You can see that there are many other things you can add; media, notes, phone number, web URL, etc.  I will let you explore those options on your own.

Now that I have finished editing, the icon is colored in showing that I have entered an address for this person.

Colored icon
(click image to enlarge)

 

You can go to Reports > Other Reports to access both the Address Labels and the Name Tags Reports. They both have many formatting options so you will need to spend some time playing with them. You also have the option of printing a person's mailing address in some of the other reports as well. We will talk about that more in Part II of this series.

Working with Addresses Part II will cover event addresses to include two different ways to enter them. Part III will cover repository addresses and how they relate to your Sources and To-Do List.

 

Find tech tips every day in the Facebook Legacy User Group. The group is free and is available to anyone with a Facebook account.

For video tech tips check out the Legacy Quick Tips page.  These short videos will make it easy for you to learn all sort of fun and interesting ways to look at your genealogy research.

Michele Simmons Lewis, CG® is part of the Legacy Family Tree team at MyHeritage. She handles the enhancement suggestions that come in from our users as well as writing for Legacy News. You can usually find her hanging out on the Legacy User Group Facebook page answering questions and posting tips.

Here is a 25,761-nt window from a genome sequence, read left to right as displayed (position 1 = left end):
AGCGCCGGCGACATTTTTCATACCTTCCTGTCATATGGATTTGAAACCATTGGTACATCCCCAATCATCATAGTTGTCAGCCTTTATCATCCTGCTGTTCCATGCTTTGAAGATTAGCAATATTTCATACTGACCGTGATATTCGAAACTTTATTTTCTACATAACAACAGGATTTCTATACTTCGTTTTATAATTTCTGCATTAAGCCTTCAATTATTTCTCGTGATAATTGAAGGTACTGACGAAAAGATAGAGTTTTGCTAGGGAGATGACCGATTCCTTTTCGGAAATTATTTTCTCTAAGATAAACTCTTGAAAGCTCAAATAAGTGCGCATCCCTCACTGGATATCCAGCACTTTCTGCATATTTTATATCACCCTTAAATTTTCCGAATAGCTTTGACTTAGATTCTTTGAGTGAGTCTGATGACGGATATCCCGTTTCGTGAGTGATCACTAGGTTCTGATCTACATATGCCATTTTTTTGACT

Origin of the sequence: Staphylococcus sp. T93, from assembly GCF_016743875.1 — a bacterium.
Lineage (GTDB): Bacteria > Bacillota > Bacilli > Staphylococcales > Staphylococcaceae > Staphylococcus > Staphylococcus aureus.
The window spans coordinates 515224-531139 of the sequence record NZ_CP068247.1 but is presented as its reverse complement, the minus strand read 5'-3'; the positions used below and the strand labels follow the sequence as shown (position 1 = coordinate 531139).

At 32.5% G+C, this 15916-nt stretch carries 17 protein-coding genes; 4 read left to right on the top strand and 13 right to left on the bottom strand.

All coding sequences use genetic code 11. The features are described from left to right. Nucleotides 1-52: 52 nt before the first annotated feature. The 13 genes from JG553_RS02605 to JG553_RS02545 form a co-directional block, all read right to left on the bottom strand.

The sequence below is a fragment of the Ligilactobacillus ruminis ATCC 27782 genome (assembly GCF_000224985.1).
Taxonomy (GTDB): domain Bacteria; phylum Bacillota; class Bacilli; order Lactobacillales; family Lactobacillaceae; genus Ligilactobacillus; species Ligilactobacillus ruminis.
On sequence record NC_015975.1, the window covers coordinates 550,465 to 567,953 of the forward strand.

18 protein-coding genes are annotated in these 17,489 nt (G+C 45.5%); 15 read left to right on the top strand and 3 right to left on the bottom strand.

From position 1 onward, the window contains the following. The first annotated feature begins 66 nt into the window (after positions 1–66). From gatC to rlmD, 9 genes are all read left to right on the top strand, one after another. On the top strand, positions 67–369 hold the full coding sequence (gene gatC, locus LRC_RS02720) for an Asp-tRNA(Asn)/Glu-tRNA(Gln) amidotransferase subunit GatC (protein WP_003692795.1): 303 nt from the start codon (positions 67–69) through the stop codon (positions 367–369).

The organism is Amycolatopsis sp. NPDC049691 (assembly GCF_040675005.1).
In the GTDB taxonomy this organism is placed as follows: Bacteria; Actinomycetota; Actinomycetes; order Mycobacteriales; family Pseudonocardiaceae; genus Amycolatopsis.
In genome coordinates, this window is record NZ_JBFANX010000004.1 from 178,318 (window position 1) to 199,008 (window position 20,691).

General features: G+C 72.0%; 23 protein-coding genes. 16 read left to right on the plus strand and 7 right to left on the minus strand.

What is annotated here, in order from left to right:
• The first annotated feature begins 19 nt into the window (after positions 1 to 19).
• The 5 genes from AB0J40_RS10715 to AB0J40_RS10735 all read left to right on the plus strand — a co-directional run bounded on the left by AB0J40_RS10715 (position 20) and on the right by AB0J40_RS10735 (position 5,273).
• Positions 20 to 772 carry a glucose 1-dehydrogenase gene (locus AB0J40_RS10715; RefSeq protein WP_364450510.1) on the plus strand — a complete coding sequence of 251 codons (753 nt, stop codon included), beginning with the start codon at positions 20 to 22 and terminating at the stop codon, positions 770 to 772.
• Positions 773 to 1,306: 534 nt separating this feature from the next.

Tuesday's Tip - Importing Master Lists (Intermediate)

Importing Master Lists

Tuesday's Tips provide brief how-to's to help you learn to use the Legacy Family Tree software with new tricks and techniques.

Importing Master Lists (Intermediate)

Did you know you can import Master Lists from one Legacy file to another? This will save you oodles of data entry time. You can import everything from Locations to Events to Sources and more.

Open the Legacy file that you want to import INTO and then open any Master List, for example, View > Master List > Source. Now click Options > Import Lists

Import Lists
(click image to enlarge)

 

Chose the Family File you want to import FROM by using the Browse button. Select the Lists that you want to import. Click Import Lists and NOT Import Defaults.

Select Your Options
(click image to enlarge)

 
Easy peasy! There is no reason for you to re-enter all of this information when it is readily available for you to import from file to file. You can even restrict which locations and sources are imported by tagging the pertinent ones in your source file first.